There are all kinds of budgeting apps and strategies these days (we’ve written about a few), but Kakeibo is different. Pronounced kah-keh-boh, Kakeibo was developed in 1904 by Japan’s first female journalist, Hani Motoko, for an article in a women’s magazine. What sets Kakeibo apart from modern budgeting apps is the fact that this system relies on writing everything down by hand; the direct translation is literally “household financial ledger.”
While this practice has been around in Japan for over a century, Kakeibo found a new Western audience when writer Fumiko Chiba published the guide “Kakeibo: The Japanese Art of Saving Money” in 2018. The appeal, proponents say, is that Kakeibo brings mindfulness and the art of reflective journaling into the world of personal finance. If you use what you learn through this system, you can save money in small increments by removing the mindless aspect often associated with spending. If that sounds like something that might appeal to you, here are the essentials you need to know to begin your own Kakeibo journey.
The first — and perhaps most enjoyable — task is to select a journal in which to track your income and expenses. Since you will need to carry this around with you (in order to write everything down), pick something small and sturdy. You could use something bigger, but you’ll need to come up with a system of reminders to write things down later or else you run the risk of losing track. Once you have your journal and a writing utensil, you’re ready to begin.
Step 1: Budget. At the beginning of the month, write down your monthly income after taxes and monthly expenses. Take your fixed expenses from your income to determine how much you have leftover as spending money.
Step 2: Set Savings Goals. Kakeibo encourages setting realistic monthly savings goals, so that the practice can be a positive experience. This isn’t about chastising yourself for buying those shoes; it’s about celebrating when you avoid making a thoughtless or unnecessary purchase.
Once you’ve set yourself a monthly goal, set aside your savings by subtracting your goal amount from your spending money.
Step 3: Track expenses. This is the most important (and most difficult) step! You need to track everything. Write down all of your purchases in your journal. The idea is that by using pen and paper, you are forced to slow down and be present. You must think about how your spending will affect your future.
Step 4: Assess. At the end of the month, assess your spending by dividing your spending into four pillars or categories:
- Needs: Essentials like housing, groceries, utilities, car payments etc.
- Wants: Non-essential pleasures like eating takeout, hobbies, toys.
- Culture: Activities like museums, theater and books.
- Unexpected: Any costs that you don’t usually plan for, like medical bills, home or car repairs.
Add up all of the money spent and deduct that from your total budget to see how much you saved.
Step 5: Reflect. Every week or month (the time increments are totally up to you), you need to answer four questions about your spending:
- How much money do you have?
- How much money would you like to save?
- How much money are you spending?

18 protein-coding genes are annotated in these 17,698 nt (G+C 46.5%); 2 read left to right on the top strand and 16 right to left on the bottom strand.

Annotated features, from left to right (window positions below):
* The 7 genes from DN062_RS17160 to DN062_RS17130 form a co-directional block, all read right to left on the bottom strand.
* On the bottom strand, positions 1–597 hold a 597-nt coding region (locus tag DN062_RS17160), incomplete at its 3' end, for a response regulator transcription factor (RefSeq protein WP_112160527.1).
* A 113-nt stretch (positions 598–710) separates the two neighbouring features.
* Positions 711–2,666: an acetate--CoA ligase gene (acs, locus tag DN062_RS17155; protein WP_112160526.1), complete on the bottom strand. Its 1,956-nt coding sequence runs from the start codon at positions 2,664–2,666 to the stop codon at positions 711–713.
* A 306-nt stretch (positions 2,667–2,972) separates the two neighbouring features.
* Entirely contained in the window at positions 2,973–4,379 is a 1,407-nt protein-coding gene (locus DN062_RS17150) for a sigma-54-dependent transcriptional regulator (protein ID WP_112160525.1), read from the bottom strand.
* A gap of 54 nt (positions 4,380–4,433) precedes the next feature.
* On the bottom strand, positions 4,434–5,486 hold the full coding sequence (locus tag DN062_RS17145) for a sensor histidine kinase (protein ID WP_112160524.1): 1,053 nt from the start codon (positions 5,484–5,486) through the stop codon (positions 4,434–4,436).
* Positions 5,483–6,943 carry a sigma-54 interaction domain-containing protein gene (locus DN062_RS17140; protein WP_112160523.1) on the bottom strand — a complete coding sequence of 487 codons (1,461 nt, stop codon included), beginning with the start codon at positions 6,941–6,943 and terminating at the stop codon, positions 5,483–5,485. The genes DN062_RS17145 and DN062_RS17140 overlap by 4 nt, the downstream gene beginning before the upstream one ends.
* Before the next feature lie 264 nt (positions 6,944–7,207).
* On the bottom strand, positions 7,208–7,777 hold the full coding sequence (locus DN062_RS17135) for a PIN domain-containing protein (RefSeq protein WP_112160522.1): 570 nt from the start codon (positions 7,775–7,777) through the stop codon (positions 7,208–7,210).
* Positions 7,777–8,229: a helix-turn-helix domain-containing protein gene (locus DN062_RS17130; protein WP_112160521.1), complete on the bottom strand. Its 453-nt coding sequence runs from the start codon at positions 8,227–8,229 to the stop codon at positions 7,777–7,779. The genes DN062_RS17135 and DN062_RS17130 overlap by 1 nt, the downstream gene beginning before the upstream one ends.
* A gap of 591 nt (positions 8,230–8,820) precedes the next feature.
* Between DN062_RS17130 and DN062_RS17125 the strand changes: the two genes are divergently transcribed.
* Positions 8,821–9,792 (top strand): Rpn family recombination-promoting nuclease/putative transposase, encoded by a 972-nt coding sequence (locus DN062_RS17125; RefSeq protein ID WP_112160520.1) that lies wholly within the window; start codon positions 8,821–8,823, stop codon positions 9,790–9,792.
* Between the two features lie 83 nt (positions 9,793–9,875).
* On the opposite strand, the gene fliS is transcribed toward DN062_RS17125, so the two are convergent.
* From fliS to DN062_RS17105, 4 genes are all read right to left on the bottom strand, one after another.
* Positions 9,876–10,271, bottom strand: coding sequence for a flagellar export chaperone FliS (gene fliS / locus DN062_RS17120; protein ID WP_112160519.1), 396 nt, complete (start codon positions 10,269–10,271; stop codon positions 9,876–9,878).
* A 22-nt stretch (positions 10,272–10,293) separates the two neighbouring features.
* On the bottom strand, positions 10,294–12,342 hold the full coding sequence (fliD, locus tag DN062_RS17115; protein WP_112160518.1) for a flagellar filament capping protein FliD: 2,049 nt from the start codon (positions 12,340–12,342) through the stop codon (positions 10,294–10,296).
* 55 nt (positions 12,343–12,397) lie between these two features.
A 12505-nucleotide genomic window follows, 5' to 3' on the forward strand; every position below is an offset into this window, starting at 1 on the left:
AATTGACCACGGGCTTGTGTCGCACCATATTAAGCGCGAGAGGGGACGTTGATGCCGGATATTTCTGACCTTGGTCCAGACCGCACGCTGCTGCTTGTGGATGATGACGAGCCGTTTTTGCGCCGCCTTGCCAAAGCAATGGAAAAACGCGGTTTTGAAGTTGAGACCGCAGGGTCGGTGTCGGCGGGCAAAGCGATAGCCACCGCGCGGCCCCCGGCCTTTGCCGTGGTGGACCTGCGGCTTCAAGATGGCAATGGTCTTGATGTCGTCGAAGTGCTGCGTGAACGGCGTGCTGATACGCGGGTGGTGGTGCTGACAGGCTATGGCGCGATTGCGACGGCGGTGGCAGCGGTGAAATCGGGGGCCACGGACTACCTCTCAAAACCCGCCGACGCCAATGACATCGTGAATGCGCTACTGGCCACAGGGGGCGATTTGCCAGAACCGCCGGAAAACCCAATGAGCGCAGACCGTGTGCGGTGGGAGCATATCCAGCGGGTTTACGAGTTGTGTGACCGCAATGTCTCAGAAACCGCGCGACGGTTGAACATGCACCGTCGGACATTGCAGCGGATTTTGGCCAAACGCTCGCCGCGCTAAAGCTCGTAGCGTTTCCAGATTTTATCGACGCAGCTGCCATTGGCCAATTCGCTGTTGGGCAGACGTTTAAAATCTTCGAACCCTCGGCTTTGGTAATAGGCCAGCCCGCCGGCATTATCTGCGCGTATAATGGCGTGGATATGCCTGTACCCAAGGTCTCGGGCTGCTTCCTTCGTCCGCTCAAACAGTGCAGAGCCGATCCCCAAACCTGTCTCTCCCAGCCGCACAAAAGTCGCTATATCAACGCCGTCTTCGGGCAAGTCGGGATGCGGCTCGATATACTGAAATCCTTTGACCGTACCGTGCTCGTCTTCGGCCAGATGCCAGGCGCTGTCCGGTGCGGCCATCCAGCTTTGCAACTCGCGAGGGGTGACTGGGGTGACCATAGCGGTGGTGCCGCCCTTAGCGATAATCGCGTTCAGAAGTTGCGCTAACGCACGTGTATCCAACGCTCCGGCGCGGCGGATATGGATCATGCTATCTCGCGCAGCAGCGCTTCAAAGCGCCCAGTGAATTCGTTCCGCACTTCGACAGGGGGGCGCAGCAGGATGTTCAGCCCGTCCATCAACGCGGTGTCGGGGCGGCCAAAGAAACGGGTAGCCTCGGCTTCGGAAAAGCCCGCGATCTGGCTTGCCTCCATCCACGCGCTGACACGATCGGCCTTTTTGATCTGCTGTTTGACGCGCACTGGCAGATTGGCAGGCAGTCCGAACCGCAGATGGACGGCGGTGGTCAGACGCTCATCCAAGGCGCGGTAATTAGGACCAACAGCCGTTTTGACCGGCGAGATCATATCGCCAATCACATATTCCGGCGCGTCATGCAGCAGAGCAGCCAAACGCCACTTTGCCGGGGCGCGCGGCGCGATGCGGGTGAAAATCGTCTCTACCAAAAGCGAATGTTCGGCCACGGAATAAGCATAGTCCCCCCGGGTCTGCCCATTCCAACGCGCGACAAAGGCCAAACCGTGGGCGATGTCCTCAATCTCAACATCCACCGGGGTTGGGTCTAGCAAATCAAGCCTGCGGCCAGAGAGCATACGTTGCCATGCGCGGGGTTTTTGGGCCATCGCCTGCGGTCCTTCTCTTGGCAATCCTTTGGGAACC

- How can you improve?
Use this time to look at what you spent. Can you see any patterns that might reveal a bad — or even a good — habit? Do any purchases stand out? The idea is to reflect on your goals, whether you met them, and the reasons for your successes or failures. Then, try to think about how you could carry your successes into next month, or improve on what you have started.
Is Kakeibo For You?
Like any budgeting strategy, the methodology has pros and cons. For example, if you struggle to form new habits, remembering to track every little expense could be a deal-breaker. You could opt to “cheat,” and log your expenses at the end of the day by looking at a banking app or credit statement, but that robs you of the chance to be thoughtful about every purchase, thus defeating the whole purpose.
Additionally, sorting your “wants” from your “needs” can be difficult, as the categories are pretty subjective. Many practitioners of Kakeibo say that this is the hardest part of the system, because on a bad month they can find all kinds of ways to justify some of their questionable purchases. (One would hope that they would be able to see this about themselves upon reflection, and correct accordingly.)
Kakeibo might be perfect for the right-brained people out there, who struggle to adhere to other systems that rely on staid logic and linear thinking. The methodology is simple, realistic, and celebrates small wins while appealing to a more holistic analysis of habits. When you break down your expenditures into the category system, you can give every purchase a second look, which can help you see how your spending is reflected in values and priorities.
Journaling is typically appealing to those who are artistically inclined and may prove to be an incentive; you can make your ledger as colorful and interesting as you like if it helps you reflect on your expenses. In fact, the original Japanese Kakeibo books came with illustrations of a “savings pig” fighting a dangerous “expenses wolf” all month long — you could take that imagery and really run with it.
Finally, taking the time to write things down by hand has numerous benefits. Research has shown time and time again that it strengthens the connections made in the brain, which can help you make positive changes.
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